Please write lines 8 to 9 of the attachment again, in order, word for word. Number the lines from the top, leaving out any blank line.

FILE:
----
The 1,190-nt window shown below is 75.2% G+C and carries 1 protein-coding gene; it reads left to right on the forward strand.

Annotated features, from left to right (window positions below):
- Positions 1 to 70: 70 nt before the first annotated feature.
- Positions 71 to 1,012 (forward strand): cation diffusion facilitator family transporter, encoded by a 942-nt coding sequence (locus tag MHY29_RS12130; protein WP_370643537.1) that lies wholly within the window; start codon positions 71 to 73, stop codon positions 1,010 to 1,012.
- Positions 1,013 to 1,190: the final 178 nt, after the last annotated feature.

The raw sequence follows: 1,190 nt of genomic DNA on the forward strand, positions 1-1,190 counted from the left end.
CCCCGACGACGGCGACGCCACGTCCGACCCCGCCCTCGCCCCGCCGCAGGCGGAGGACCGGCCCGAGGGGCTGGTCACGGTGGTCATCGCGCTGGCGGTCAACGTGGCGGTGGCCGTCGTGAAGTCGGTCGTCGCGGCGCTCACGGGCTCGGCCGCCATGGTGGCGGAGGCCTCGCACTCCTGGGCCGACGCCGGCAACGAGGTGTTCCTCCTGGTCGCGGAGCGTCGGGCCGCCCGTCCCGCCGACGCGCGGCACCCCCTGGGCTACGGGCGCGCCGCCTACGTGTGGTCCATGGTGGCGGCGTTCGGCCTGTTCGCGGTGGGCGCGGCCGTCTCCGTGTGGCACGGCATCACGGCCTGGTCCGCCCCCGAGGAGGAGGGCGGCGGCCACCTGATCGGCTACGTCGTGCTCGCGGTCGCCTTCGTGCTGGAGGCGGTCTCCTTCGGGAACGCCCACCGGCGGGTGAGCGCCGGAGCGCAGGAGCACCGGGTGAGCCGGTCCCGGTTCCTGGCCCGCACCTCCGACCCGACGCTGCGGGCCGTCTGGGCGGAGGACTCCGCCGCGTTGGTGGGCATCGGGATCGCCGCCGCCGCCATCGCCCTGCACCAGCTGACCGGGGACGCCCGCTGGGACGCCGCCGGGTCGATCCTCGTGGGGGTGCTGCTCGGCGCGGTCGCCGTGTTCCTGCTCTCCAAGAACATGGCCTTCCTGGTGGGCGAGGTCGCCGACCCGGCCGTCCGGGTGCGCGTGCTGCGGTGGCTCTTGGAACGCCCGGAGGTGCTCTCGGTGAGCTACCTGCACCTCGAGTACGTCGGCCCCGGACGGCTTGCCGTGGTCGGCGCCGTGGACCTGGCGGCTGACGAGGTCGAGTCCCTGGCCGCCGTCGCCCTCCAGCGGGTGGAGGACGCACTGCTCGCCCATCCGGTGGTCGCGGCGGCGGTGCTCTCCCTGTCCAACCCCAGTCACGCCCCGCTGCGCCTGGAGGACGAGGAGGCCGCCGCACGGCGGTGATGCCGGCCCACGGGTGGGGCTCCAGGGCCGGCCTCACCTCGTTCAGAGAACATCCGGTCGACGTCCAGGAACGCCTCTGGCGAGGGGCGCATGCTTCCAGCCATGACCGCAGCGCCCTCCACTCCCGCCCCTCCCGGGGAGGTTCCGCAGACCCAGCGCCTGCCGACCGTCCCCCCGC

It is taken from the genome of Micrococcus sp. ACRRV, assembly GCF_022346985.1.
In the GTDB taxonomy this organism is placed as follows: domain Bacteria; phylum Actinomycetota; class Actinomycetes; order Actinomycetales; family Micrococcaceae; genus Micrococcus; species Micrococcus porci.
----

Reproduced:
It is taken from the genome of Micrococcus sp. ACRRV, assembly GCF_022346985.1.
In the GTDB taxonomy this organism is placed as follows: domain Bacteria; phylum Actinomycetota; class Actinomycetes; order Actinomycetales; family Micrococcaceae; genus Micrococcus; species Micrococcus porci.